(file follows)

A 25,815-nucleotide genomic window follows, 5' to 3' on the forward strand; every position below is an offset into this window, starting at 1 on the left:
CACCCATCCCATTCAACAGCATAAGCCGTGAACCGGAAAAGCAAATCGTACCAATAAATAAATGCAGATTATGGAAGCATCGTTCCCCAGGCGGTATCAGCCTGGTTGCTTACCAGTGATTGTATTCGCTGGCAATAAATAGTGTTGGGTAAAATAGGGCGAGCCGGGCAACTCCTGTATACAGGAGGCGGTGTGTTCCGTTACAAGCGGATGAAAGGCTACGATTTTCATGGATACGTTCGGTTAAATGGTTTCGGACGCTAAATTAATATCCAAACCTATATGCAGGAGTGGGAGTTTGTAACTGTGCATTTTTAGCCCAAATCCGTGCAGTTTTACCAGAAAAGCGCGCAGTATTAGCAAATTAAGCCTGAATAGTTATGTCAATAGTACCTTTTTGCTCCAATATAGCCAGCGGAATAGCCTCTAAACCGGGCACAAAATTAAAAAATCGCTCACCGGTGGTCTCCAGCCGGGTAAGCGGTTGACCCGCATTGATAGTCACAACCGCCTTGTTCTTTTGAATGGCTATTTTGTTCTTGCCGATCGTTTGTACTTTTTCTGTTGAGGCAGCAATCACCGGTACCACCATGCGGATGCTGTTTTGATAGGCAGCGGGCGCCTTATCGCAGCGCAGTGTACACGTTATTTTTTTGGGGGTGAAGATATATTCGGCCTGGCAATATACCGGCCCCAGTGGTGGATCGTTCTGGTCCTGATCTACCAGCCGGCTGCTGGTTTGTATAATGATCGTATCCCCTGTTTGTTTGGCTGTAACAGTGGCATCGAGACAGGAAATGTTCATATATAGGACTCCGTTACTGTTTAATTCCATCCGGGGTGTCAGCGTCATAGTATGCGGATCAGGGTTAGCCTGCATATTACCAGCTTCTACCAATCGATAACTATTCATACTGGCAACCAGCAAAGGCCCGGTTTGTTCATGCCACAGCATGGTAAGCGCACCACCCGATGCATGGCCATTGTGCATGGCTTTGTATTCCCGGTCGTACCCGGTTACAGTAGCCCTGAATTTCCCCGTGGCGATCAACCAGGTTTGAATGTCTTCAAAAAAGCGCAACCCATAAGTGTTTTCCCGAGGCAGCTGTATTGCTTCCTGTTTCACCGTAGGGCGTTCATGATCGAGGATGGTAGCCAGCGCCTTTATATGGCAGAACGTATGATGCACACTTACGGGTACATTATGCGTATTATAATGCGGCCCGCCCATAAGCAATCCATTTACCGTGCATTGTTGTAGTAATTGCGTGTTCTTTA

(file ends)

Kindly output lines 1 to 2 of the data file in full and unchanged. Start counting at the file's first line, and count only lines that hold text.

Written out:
A 25,815-nucleotide genomic window follows, 5' to 3' on the forward strand; every position below is an offset into this window, starting at 1 on the left:
CACCCATCCCATTCAACAGCATAAGCCGTGAACCGGAAAAGCAAATCGTACCAATAAATAAATGCAGATTATGGAAGCATCGTTCCCCAGGCGGTATCAGCCTGGTTGCTTACCAGTGATTGTATTCGCTGGCAATAAATAGTGTTGGGTAAAATAGGGCGAGCCGGGCAACTCCTGTATACAGGAGGCGGTGTGTTCCGTTACAAGCGGATGAAAGGCTACGATTTTCATGGATACGTTCGGTTAAATGGTTTCGGACGCTAAATTAATATCCAAACCTATATGCAGGAGTGGGAGTTTGTAACTGTGCATTTTTAGCCCAAATCCGTGCAGTTTTACCAGAAAAGCGCGCAGTATTAGCAAATTAAGCCTGAATAGTTATGTCAATAGTACCTTTTTGCTCCAATATAGCCAGCGGAATAGCCTCTAAACCGGGCACAAAATTAAAAAATCGCTCACCGGTGGTCTCCAGCCGGGTAAGCGGTTGACCCGCATTGATAGTCACAACCGCCTTGTTCTTTTGAATGGCTATTTTGTTCTTGCCGATCGTTTGTACTTTTTCTGTTGAGGCAGCAATCACCGGTACCACCATGCGGATGCTGTTTTGATAGGCAGCGGGCGCCTTATCGCAGCGCAGTGTACACGTTATTTTTTTGGGGGTGAAGATATATTCGGCCTGGCAATATACCGGCCCCAGTGGTGGATCGTTCTGGTCCTGATCTACCAGCCGGCTGCTGGTTTGTATAATGATCGTATCCCCTGTTTGTTTGGCTGTAACAGTGGCATCGAGACAGGAAATGTTCATATATAGGACTCCGTTACTGTTTAATTCCATCCGGGGTGTCAGCGTCATAGTATGCGGATCAGGGTTAGCCTGCATATTACCAGCTTCTACCAATCGATAACTATTCATACTGGCAACCAGCAAAGGCCCGGTTTGTTCATGCCACAGCATGGTAAGCGCACCACCCGATGCATGGCCATTGTGCATGGCTTTGTATTCCCGGTCGTACCCGGTTACAGTAGCCCTGAATTTCCCCGTGGCGATCAACCAGGTTTGAATGTCTTCAAAAAAGCGCAACCCATAAGTGTTTTCCCGAGGCAGCTGTATTGCTTCCTGTTTCACCGTAGGGCGTTCATGATCGAGGATGGTAGCCAGCGCCTTTATATGGCAGAACGTATGATGCACACTTACGGGTACATTATGCGTATTATAATGCGGCCCGCCCATAAGCAATCCATTTACCGTGCATTGTTGTAGTAATTGCGTGTTCTTTA